Entertainment Magazine

Review #2935: Falling Skies 1.8: “What Lies Beneath”

Posted on the 02 August 2011 by Entil2001 @criticalmyth

Contributor: J.M.

Episodes like this one are all about payoff. Revelations aren’t just about whether they make sense within the plot, but about whether the writers earned the emotional payoff behind the twists. “Falling Skies” has done an excellent job of doing so plot-wise: the hints that the skitters have not been all that the Resistance have assumed them to be. The writers definitely earned that one. Similarly with Captain Weaver, the foreshadowing has been pretty significant. But here the writers stumble again at their inability to create convincing dialogue.

Review #2935: Falling Skies 1.8: “What Lies Beneath”

It’s been one of my longstanding criticisms that the writers have been unable to create viable characters outside of Tom and Anne, and while the writers have tried to expand the range of the characters, they have been unable to for the large part. Even Pope, who has the advantage of being one of the few characters with some sort of charismatic anti-heroism, comes off as being relatively shadow after the first episode where he was portrayed as the intellectual equal of Tom, a sort of dark mirror to his character, one who chose to abandon the family that Tom chose to protect. But instead he remained a shallow imitation, a rebel without a cause if I may.

But Weaver has been the pleasant exception, though his development has felt a little forced. But it has been remarkably consistent nevertheless, and the cracks have been showing for a couple of episodes. Will Patton does remarkably well with the material he’s given, but like most of the other characters, it’s not much to work with. The dialogue and actions are so clichéd and predictable that it was really difficult for me to buy into it. Right down to finding his wife’s glasses in the house that made him changed his mind about drinking himself into a stupor; it was just too melodramatic and lacking in subtlety to be very convincing. Which considering if in the hands of a superior writer the very same material could have been extremely haunting given what the writers implied: that he killed his own daughter after being unable to unharness her.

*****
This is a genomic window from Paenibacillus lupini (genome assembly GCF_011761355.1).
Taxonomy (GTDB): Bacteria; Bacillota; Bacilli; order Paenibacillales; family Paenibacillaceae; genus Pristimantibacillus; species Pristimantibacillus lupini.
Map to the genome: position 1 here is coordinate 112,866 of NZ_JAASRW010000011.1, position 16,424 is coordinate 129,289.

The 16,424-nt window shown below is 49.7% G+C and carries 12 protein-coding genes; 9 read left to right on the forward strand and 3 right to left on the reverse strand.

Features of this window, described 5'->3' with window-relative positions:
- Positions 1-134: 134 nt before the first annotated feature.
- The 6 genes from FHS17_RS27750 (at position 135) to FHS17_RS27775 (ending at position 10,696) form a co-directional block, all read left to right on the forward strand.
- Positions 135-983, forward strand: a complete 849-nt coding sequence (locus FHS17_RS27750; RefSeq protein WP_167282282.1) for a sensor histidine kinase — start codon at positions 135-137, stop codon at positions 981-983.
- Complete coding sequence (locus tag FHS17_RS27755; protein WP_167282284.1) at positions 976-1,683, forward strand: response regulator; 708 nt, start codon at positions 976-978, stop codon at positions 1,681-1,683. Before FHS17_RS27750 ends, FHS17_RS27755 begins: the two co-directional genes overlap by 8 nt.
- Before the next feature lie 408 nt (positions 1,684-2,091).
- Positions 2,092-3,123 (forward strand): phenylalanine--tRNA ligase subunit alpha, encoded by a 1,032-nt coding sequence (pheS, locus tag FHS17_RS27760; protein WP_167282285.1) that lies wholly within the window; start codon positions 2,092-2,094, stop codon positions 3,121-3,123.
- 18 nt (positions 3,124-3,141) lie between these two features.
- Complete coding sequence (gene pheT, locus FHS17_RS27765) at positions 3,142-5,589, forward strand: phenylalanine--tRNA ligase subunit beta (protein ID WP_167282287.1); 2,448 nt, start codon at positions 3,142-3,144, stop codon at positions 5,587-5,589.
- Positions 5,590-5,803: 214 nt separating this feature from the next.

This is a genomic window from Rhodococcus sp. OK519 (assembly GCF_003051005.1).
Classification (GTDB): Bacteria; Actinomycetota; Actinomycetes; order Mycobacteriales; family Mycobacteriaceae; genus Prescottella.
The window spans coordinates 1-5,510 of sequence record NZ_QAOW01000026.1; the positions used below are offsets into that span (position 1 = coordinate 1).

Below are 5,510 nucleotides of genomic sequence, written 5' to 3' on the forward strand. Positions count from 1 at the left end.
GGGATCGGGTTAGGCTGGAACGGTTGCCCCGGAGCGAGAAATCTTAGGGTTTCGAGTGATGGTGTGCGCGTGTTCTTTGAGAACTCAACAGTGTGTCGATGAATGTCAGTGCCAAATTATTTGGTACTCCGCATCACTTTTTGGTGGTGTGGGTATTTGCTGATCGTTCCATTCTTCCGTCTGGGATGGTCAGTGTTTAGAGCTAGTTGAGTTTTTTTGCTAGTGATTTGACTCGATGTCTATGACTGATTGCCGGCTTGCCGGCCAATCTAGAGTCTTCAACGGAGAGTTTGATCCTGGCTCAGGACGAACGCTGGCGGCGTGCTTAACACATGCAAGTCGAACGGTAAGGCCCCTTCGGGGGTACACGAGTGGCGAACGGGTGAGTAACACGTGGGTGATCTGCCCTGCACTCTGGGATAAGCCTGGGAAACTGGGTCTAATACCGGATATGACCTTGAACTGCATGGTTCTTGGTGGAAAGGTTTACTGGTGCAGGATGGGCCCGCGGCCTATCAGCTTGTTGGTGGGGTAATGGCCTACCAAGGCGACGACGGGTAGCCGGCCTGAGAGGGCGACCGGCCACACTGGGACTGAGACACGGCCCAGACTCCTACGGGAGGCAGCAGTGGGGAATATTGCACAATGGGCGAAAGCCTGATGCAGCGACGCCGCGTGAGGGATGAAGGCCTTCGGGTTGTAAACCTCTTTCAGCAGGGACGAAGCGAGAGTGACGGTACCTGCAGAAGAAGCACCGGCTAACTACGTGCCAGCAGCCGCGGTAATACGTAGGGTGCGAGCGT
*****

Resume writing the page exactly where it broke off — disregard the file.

While Weaver’s revelations and plot line faltered, the major revelation about the nature of the skitters was well-earned. Throughout the entire series, there has been a sense that the skitters have not been all that there is and that their relationship with the mechs was really uncertain. The fact that the skitters themselves are harnessed really changes the dynamic about the whole situation. It also explains the question raised in the pilot about the nature of the mechs. I still don’t necessarily think this is the end to the revelations about the aliens and where the harness technology comes from. It still seems far too different from the main aliens’ aesthetic and art style and even biological nature to just be a natural technological development.